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For the past few weeks I've been trying to get myself acquainted with the language and basic theory of linear algebraic group schemes. In an attempt to see whether I have learned enough to read a paper that I once told myself that I would read once I know enough about linear algebraic groups, I have been stumped by the following definition. In the paper, they let $H$ be a linear algebraic group (not nec. smooth nor connected), and they defined $H^{mult}$ to be the "largest quotient group of $H$ which is a group of multiplicative type". (Grammatical nitpicking: They meant "that" instead of "which" of course, otherwise $H^{mult}$ would be trivial.)

Why does this definition make sense? I didn't find an explanation for this phenomenon in any of the texts I've been reading. Is there a standard way for constructing $H^{mult}$?

I'm sure this question is trivial for experts, but unfortunately I'm very far from being an expert at this point...

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    $\begingroup$ Let $X$ be the set of algebraic homs from $H$ to the multiplicative group $G_m$. For each $x \in X$, let $K_x$ be its kernel. Let $K$ be the intersection of all such kernels. Then $H/K$ fits the bill. $\endgroup$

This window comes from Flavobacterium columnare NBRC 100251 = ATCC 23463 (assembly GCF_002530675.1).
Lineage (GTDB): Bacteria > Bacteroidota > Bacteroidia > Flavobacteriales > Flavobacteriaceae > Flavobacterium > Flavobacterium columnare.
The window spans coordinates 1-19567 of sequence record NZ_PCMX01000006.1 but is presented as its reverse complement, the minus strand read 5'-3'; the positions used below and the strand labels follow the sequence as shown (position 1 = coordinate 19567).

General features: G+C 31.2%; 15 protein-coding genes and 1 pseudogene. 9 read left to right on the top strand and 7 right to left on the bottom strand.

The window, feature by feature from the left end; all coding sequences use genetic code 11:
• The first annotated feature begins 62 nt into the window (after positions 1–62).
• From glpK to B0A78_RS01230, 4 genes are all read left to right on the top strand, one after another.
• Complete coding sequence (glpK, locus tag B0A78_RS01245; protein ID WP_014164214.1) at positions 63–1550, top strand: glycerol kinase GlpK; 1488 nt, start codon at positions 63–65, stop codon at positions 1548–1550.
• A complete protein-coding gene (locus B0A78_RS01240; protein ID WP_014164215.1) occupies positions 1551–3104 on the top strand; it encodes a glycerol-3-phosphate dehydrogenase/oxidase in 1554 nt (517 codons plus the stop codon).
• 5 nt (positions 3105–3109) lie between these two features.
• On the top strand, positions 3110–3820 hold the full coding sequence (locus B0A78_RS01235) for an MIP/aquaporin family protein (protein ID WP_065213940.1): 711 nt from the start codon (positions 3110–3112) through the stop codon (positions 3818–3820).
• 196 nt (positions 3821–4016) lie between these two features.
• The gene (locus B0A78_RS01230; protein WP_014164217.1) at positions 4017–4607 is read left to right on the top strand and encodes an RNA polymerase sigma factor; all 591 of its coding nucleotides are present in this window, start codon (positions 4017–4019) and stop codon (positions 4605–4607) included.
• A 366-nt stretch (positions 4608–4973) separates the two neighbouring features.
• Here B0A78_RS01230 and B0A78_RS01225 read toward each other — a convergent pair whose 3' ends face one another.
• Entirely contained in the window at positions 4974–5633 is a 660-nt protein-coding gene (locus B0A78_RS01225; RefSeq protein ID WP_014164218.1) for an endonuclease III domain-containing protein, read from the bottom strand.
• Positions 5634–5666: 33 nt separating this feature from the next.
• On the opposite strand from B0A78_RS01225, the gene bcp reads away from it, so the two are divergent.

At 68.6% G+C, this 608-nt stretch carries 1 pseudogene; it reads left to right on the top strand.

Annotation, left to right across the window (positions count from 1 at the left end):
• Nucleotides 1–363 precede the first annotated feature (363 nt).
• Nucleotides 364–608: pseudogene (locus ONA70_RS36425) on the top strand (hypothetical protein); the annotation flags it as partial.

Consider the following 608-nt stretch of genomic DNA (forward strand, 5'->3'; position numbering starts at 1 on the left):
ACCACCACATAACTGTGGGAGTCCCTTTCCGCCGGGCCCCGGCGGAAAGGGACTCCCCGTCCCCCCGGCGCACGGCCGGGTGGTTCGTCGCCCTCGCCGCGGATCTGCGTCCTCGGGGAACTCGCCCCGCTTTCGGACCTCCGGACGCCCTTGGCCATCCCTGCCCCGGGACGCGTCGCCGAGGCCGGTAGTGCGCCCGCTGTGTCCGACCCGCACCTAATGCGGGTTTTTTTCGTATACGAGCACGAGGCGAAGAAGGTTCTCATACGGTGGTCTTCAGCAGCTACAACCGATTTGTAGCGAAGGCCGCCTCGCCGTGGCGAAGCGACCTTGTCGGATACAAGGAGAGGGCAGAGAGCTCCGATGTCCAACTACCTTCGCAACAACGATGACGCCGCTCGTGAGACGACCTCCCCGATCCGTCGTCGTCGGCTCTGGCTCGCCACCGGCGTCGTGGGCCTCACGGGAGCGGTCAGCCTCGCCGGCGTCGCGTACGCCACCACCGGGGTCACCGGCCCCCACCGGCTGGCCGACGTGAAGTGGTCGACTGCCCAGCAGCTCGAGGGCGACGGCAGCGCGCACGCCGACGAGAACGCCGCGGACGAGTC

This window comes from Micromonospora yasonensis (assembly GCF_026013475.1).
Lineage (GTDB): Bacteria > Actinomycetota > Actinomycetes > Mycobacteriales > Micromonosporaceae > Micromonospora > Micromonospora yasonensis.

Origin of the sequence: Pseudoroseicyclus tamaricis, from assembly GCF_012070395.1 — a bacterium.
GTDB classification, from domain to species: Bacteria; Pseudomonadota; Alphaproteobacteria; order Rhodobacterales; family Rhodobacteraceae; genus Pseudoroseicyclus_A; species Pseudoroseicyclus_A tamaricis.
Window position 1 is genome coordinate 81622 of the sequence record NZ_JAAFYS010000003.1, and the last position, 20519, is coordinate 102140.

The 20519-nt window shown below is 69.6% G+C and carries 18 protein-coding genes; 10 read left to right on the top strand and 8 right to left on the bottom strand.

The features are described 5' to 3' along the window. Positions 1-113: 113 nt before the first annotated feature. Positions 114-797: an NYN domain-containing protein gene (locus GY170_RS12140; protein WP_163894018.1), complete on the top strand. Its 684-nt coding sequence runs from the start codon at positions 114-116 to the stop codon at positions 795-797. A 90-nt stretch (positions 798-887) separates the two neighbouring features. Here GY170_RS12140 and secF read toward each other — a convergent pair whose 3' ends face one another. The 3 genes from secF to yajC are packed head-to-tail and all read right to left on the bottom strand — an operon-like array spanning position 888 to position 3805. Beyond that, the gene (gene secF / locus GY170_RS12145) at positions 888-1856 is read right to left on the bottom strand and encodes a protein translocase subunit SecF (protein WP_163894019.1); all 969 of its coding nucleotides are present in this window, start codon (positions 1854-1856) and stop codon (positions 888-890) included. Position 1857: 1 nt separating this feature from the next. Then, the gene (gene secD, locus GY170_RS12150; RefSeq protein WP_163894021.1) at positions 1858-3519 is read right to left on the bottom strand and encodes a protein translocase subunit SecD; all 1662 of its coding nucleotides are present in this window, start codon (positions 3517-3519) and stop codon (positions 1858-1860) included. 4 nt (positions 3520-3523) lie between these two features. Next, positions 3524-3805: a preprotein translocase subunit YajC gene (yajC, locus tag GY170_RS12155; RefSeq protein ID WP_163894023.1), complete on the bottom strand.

– Marty
    Sep 3, 2013 at 0:16
  • $\begingroup$ Is $H$ commutative, perchance? Otherwise I don't personally know what "of multiplicative type" means. (But I like Marty's answer.) $\endgroup$ Sep 3, 2013 at 2:08
  • $\begingroup$ @Marty: Not all mult. type groups are split. :) $\endgroup$
    – user36938
    Sep 3, 2013 at 2:36
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    $\begingroup$ By $X$ I meant the set of algebraic homs defined over an algebraic closure. I figured that even though each $K_x$ would not be defined over the base field, the intersection $K$ would would be defined over the base field, and all would work out alright. But judging from the extensive answer below, I have a poor intuition for non-perfect fields. $\endgroup$
    – Marty
    Sep 3, 2013 at 5:56
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    $\begingroup$ @Makhalan Duff: You seem to be reading Borovoi's paper "Homogeneous spaces of Hilbert type", right? Note that the proof of Theorem 3.1 may tacitly use compatibility with extension of the ground field to its algebraic closure, which is dangerous over function fields, but Borovoi imposes an extra hypothesis to avoid the problems in the answer below: he assumes $\ker(H \rightarrow H^{\rm{mult}})$ is connected semisimple, which easily implies that the formation of $H^{\rm{mult}}$ does commute with any ground field extension. $\endgroup$